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Q&A: DSL Has Its Risks, And Big Benefits


Walid Taha is a professor of computer science at Sweden's Halmstad University, and an expert on domain-specific languages. He recently talked with Dr. Dobb's editor in chief Jonathan Erickson.

Dr. Dobb's: What kind of applications are well-served by a DSL?

Taha: Applications that you can build using tools such as Excel, AutoCAD, and Simulink. All of these are great examples of DSLs, although we don't always think of them as such.

Dr. Dobb's: What's the most exotic DSL you've seen?

Taha: Blender.org is way cool. A lot of kids seem to be using it to build all kinds of beautiful games and other pieces of art.

Dr. Dobb's: Do developers need special skills to build and use DSLs?

Taha: Developers need knowledge of or the ability to understand the domain, and a good understanding of what it takes to define and implement a language for the particular group of domain experts at hand.

Dr. Dobb's: Five or 10 years from now, won't unique, nonstandard DSLs be difficult to maintain, once the original developer is no longer around?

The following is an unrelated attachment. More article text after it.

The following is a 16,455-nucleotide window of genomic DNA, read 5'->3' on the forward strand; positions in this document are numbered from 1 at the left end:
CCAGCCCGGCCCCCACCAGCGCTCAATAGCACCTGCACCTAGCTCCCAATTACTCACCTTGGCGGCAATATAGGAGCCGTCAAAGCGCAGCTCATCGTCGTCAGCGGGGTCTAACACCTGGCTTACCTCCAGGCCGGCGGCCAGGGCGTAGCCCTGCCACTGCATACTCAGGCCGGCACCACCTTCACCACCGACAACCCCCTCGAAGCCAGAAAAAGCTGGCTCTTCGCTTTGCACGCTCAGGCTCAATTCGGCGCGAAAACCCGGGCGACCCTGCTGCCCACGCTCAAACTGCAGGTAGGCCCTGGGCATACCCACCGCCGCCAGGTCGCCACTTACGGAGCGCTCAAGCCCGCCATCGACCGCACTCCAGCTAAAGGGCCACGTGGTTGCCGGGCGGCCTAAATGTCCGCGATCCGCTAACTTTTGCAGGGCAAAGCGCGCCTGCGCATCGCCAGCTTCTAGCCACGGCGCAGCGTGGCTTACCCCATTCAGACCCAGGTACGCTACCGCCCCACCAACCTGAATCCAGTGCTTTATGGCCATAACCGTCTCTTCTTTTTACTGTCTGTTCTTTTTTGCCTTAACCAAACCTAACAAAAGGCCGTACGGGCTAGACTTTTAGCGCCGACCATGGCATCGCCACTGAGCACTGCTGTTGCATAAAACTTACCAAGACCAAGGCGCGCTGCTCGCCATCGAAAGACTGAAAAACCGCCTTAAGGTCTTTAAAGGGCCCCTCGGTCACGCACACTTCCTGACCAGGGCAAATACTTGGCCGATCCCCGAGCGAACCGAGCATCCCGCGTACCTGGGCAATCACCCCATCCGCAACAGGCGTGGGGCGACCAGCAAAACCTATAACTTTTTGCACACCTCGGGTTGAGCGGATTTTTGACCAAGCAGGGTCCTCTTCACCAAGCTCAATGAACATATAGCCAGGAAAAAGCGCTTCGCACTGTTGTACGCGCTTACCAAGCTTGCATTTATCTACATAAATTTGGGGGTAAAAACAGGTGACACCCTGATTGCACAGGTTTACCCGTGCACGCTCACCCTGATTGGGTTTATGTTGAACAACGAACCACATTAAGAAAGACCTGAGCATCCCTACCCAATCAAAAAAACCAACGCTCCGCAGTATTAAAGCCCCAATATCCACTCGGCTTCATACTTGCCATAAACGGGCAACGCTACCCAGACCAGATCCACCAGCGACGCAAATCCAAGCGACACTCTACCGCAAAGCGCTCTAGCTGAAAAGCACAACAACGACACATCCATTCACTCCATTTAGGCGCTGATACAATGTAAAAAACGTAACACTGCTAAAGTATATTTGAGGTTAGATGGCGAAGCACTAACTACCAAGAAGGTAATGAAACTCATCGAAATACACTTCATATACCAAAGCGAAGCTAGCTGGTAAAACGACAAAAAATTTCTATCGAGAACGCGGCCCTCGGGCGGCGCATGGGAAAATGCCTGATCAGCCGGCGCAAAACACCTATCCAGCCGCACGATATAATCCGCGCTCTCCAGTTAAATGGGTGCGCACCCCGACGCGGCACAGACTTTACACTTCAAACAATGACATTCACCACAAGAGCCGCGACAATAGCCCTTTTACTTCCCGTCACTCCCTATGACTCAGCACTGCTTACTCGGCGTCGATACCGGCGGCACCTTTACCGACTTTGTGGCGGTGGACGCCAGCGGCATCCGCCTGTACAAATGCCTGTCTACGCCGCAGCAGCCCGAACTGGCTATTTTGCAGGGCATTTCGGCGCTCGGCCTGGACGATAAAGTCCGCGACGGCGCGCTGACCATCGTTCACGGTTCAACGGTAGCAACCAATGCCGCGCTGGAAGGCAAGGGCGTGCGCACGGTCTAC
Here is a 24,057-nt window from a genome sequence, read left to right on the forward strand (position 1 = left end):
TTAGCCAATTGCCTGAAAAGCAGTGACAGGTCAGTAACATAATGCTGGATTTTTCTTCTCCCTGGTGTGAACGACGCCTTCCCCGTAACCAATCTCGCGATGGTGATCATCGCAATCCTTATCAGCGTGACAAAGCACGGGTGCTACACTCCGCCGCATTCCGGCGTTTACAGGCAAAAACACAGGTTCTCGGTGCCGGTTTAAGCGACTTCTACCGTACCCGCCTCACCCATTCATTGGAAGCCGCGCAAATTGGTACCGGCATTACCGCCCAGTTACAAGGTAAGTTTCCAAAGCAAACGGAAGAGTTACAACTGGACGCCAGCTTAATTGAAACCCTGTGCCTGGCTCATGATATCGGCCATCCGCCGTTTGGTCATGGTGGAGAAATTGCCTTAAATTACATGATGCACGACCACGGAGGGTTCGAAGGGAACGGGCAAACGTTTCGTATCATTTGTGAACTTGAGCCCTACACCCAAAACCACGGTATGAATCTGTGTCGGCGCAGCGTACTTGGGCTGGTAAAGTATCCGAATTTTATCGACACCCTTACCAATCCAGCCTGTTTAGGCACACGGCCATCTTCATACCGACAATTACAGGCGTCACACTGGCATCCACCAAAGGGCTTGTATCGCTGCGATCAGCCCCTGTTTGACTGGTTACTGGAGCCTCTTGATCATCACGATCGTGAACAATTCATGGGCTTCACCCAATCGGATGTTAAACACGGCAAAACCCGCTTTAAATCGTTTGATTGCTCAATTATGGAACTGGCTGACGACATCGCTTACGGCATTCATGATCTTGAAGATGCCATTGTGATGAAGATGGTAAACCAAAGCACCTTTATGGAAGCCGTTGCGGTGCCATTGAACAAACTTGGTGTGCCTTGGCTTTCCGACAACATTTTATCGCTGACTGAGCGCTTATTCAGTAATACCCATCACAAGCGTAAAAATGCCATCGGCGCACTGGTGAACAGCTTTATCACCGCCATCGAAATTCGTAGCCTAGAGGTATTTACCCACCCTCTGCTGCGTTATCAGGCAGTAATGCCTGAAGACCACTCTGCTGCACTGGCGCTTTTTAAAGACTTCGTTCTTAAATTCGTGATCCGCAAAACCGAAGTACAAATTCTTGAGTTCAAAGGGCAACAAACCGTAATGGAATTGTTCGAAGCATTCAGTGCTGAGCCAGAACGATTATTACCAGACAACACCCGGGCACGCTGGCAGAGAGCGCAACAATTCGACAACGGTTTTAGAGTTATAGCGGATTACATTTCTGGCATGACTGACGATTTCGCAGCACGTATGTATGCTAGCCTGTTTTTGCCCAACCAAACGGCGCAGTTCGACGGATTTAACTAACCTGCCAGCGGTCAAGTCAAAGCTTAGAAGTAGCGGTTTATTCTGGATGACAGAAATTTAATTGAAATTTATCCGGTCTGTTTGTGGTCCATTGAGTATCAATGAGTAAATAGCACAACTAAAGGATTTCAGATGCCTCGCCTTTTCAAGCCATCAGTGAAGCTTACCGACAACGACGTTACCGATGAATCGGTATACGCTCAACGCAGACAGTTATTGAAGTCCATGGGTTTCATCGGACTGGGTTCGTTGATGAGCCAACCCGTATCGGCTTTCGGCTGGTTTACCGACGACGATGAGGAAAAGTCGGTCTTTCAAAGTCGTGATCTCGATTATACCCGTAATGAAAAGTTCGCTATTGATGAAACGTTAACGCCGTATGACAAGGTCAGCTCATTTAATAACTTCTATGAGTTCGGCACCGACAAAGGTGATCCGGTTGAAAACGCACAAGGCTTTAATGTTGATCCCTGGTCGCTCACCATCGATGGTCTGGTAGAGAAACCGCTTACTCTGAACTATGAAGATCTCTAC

Taha: This is a valid concern, but it shouldn't be a deterrent from using DSL. This is, fundamentally, an economic concern and should be addressed as such. That also means that there are many aspects of that question that should be considered. For example, if the domain is small enough, and the software isn't free (as in open source), then sure, the implementation may ultimately not be maintainable. On the other hand, if the domain is large enough, and the software is free, there should be enough commercial interest to maintain and evolve the DSL.

Dr. Dobb's: Have DSL productivity gains for developers been proved, or is this just another sales pitch?

Taha: I would say neither. I don't know where we would be without Excel, and I know that a lot of really simple tasks would take me and millions of others much longer. Even though studies demonstrating productivity gains are rare, that doesn't mean that [the gains] aren't very real. In many cases, one sees DSLs that clearly let users get done in a few hours what would have normally taken several months (e.g., tools for simulation of systems). When the difference is huge, it often seems like taking the time to do a controlled study is of purely academic interest.


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